Bear in mind that if you make the longitudinal body scaling looser than the leg scaling, the crotch will drop, and if you make the longitudinal body scaling tighter than the leg scaling, the crotch will be tighter. Similarly, making the legs too tight will tend to pull the heel up the leg and scrunch your toes. Less obviously, if you make the knees/thighs tight, that will tend to anchor the leg cloth and pull the crotch down.

Circumferencial scaling

The circumferential scaling factor can be the same for most of the body. I tend to use a third of the fabric's stretch, but so long as you make the narrow bits stretchy enough to allow any wider bits to go through (eg the heel at the ankle, the calf at the knee), you should be fine.

If you're working for the tightest fit possible, you will want to take account of the length across the back of your shoulders changing when you bring your elbows together: If your fabric has a 70% stretch, and your shoulder-back changes from 18" to 26", the amount of fully stretched fabric measuring 26", when released, is 26"/170%=15". The circumferential scaling taking 18" of body measurement to 15" on the pattern is 15"/18"=79%. (But you can choose a looser scaling - nearer to 100% - if you prefer.)

In fact, you can scale a little more tightly than this (ie, pretend your shoulders' curved length is an inch or two shorter) because the tops of the shoulders will slide, relieving some of the stretch.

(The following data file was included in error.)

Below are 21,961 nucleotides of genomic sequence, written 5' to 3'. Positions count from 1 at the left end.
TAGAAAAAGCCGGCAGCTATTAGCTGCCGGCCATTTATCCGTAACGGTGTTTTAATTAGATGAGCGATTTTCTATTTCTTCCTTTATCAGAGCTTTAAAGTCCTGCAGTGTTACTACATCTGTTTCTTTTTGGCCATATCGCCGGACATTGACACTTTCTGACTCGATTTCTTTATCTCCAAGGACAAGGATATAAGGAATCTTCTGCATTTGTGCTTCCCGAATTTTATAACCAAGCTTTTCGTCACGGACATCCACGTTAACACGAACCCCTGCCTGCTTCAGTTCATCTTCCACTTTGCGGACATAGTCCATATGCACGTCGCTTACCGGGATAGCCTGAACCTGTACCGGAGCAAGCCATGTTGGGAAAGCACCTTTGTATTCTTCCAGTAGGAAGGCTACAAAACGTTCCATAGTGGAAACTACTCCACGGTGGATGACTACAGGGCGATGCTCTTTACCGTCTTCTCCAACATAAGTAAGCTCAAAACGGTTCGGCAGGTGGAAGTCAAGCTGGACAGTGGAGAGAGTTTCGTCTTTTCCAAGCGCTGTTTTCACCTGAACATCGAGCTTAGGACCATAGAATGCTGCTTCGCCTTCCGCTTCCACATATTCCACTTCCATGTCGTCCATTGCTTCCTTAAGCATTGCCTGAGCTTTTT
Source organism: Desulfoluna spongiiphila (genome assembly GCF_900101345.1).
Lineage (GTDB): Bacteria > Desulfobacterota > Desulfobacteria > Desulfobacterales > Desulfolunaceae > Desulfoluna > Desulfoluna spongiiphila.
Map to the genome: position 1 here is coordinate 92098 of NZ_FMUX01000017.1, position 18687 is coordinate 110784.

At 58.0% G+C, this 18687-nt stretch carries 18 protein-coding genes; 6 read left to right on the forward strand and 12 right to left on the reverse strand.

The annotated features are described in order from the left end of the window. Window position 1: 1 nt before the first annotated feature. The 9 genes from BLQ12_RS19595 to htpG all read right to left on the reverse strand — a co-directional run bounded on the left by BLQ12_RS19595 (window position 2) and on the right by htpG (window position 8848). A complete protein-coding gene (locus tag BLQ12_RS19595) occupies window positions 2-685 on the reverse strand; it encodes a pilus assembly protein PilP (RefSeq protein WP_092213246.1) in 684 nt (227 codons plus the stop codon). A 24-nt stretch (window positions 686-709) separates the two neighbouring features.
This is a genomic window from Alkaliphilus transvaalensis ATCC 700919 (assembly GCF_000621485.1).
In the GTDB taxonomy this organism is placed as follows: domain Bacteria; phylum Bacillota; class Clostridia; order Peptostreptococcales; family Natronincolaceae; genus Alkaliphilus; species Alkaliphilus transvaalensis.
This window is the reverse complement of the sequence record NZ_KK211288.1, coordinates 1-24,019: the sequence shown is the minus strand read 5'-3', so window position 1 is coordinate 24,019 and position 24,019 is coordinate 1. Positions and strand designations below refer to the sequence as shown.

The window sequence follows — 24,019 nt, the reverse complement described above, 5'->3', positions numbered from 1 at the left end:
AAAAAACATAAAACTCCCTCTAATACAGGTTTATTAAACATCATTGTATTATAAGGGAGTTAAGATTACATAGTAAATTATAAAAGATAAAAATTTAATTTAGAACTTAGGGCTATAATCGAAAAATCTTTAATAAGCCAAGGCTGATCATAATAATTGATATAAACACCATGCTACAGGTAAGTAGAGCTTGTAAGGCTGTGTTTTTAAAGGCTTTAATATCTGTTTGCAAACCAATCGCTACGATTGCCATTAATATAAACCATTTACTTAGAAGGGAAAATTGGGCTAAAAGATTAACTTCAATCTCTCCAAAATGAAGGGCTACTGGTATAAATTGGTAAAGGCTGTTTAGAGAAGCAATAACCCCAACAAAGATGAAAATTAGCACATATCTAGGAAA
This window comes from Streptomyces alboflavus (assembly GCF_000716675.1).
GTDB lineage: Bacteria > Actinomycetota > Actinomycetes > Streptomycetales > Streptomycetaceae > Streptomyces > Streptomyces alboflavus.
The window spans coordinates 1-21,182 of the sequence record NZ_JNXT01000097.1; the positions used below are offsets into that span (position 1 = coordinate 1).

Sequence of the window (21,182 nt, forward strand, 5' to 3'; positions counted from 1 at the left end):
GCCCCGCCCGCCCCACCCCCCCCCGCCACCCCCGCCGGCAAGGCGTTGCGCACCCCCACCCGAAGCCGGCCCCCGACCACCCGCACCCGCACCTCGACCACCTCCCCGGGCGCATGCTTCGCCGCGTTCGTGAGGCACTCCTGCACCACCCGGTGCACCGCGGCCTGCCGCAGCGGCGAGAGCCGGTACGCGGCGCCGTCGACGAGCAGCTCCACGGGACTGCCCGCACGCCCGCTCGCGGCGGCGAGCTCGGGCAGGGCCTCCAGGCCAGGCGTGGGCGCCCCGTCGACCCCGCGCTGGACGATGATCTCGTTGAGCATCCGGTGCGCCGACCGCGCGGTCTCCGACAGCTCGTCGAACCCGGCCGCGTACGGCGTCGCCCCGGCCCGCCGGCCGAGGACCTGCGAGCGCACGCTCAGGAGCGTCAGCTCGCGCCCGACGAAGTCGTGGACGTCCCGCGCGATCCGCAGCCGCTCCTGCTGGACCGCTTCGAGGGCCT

Most important: remember that you still need to breathe! It's unlikely that a chest expanding from 38" to 40" is going to strain the fabric, but a suit that tries to throttle you is not a good suit. I would advise scaling the neckline only half as much as its surrounding area - (79%+100%)/2 = 90%

Longitudinal scaling

To determine the lengthways scaling factors to use, you must work out how much your body stretches when you flex it, how tight you want the suit to feel, and any other factors such as appearance and practicalities (like getting into it). Once you've worked those out, you simply scale your measurements as appropriate before you start plotting.

The main flexion you should factor into your suit is your back length while touching your toes: the other movements - knees, ankles - are relatively trivial in comparison.

Measure the length of your back both when you stand straight, and when you bend over: With a straight back, hold one end of a tape measure just below your buttocks, and bring the rest over your shoulder behind your back, parallel to your spine, holding it level with the back of your neck. Keeping the end near your rear steady, read the length shown at your shoulder, then bend far as you're likely to while wearing the suit, letting the tape slide between your fingers at your shoulder, then read it again. (If you can't turn your head enough to read at the back of your neck, read a little further around the front of your shoulder, and subtract the extra from both readings)